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The Power Of Women

I found myself getting choked up a lot during the Olympics and while it is true that the older I get the more I am becoming my mom (love you mom!), these emotions were stirred by the world finally seeing what so many of us already know to be true: the power of women.


My first ‘girl power’ moment was the 1999 World Cup Women’s Soccer win. As a 14-year-old girl I was seeing something I hadn’t; an unapologetic display of female strength and athleticism. I was motivated and awe struck and desperately wanted to be them. But as my path has diverged from becoming a professional soccer player, I continue to be inspired by women like Simone Biles, Allyson Felix, and the USWNT. There is still a desire to emulate them, but more importantly, an appreciation for what they are demonstrating to women of all generations: lead your way and if it has never been done before then create the path forward.


I only see strength in Simone Biles, who could have sold her body out just to make others happy but instead chose herself, her safety, and her mental health. I don’t know how many men would’ve had the courage to do that, but what I do know is it was one of the many examples of the way women lead. We saw that same strength in Allyson Felix, when she refused to let a sponsor sell her short for being pregnant and instead took a new, uncharted path. We continue to watch the power of the USWNT and their refusal to back down from the fight for equal pay.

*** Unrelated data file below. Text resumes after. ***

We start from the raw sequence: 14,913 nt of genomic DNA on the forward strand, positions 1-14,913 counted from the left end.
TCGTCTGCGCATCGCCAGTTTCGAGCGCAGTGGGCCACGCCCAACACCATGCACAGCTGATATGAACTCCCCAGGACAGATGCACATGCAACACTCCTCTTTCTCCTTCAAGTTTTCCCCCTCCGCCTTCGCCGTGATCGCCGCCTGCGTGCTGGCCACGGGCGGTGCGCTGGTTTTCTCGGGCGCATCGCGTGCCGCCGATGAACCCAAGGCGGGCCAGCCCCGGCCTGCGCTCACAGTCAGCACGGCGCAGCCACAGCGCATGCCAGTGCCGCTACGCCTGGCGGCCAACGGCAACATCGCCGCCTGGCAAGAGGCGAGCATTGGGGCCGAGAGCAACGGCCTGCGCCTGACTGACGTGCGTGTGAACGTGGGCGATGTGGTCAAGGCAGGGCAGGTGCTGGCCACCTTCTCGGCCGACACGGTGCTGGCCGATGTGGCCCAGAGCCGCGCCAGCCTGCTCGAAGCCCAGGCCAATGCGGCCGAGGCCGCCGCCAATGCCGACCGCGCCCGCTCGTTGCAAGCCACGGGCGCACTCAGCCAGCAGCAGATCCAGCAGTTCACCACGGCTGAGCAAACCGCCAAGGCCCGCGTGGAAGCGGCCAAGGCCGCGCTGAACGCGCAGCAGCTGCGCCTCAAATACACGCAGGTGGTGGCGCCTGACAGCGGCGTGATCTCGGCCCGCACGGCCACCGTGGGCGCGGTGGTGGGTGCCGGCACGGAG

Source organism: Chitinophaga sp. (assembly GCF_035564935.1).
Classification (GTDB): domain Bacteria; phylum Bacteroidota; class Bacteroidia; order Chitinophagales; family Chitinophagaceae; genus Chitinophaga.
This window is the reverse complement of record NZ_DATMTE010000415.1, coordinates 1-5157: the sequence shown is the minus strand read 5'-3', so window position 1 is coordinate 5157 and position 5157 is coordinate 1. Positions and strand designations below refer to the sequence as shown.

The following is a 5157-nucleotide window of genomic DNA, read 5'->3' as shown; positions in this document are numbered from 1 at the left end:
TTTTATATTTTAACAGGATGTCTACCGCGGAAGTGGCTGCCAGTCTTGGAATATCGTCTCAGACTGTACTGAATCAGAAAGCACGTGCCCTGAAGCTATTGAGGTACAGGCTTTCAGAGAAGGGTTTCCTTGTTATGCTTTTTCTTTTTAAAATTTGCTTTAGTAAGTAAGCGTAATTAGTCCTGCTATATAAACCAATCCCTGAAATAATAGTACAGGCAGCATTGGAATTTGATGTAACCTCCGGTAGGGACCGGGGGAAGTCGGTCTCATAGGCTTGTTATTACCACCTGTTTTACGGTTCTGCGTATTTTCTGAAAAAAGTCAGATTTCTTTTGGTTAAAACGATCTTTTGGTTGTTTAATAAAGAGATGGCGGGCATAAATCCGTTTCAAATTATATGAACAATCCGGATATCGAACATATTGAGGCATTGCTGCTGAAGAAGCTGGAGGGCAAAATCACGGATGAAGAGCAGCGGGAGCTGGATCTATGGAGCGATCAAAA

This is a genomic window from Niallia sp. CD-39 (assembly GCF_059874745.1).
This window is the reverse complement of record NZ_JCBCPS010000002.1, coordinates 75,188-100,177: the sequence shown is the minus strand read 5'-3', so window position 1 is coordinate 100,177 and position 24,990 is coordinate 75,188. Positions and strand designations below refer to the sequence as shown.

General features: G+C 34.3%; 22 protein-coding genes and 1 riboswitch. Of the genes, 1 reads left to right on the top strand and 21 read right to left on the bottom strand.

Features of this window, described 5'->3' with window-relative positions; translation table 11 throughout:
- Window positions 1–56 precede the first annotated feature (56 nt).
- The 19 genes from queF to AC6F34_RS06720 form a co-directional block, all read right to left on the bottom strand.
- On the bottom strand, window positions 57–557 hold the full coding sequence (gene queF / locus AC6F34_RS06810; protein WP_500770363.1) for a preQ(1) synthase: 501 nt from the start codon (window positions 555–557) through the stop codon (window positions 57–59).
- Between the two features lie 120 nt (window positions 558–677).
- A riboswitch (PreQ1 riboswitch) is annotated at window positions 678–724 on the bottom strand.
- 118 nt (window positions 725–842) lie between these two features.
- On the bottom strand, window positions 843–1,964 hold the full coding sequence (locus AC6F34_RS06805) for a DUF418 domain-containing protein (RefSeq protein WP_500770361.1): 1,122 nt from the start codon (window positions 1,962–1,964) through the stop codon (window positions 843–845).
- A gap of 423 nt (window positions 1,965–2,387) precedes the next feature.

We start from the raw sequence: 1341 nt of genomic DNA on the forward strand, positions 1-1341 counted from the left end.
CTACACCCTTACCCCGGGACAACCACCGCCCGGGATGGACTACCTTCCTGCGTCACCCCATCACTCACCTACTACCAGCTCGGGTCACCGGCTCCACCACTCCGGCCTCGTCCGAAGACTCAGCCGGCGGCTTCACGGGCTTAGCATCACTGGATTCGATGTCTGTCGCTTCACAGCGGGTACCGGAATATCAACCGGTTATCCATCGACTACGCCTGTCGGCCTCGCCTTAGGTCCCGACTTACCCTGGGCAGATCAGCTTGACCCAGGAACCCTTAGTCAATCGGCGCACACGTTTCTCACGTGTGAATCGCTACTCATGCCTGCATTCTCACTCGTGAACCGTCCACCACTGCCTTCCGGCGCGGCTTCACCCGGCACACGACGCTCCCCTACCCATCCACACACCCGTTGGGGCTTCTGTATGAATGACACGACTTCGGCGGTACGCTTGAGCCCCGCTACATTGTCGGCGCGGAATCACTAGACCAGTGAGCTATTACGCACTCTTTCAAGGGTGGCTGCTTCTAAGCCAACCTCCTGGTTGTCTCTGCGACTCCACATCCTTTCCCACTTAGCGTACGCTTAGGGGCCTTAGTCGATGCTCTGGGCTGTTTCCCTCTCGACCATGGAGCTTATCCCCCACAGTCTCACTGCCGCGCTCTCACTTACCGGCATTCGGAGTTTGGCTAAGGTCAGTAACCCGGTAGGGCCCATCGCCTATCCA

Women are powerful and they lead boldly. The problem is for too long we wanted to compare that power to men, instead of respecting it on its own merit. We are leaders and role models in different ways. We are stronger and more emotionally intelligent than we have ever been given credit for. For too many years women have been taught they have to be like men. They have been told to hide diversity in their personality and their leadership style. We have been conditioned to believe that we have to be tough to be respected. We have been told to shy away from vulnerability or compassion for ourselves or others as it will be viewed as a weakness.


I know this story all too well. I spent too much time in my career fighting these battles, only recently realizing that I will fight and lead my way; not for or like anyone else and not to be the guy who came before. But to be me, unapologetically and with all the facets of my personality that it requires to lead well. I am forever thankful to these women for showing us that being you is the most powerful thing that you can give to yourself AND the most powerful thing that you can give to anybody else.


Representation matters. When we see a woman embracing her personality and strength and then living that out loud on one of the biggest stages in the world it only further highlights why we need more female representation. Women are fully capable of leading with humility, competence, confidence, and resilience. Women are bold and empathetic; they are more diverse and capable than what we see portrayed and it is WAY past time for the world to see more of that.


What we saw in the female Olympians is that strength and leadership do not have to look the way it’s always looked. There is so much more courage in saying “I will own and express my power in the way that comes naturally to me”. They showed us that there is courage in boundaries and the word ‘no’ as well. They reminded us that we can demand the best out of ourselves, push the boundaries of what is possible, forge our own path, and still have vulnerability and empathy. They displayed their power by simply being themselves.


What I have realized is that the power of women will always bring me to tears and that is just of those things I will no longer apologize for.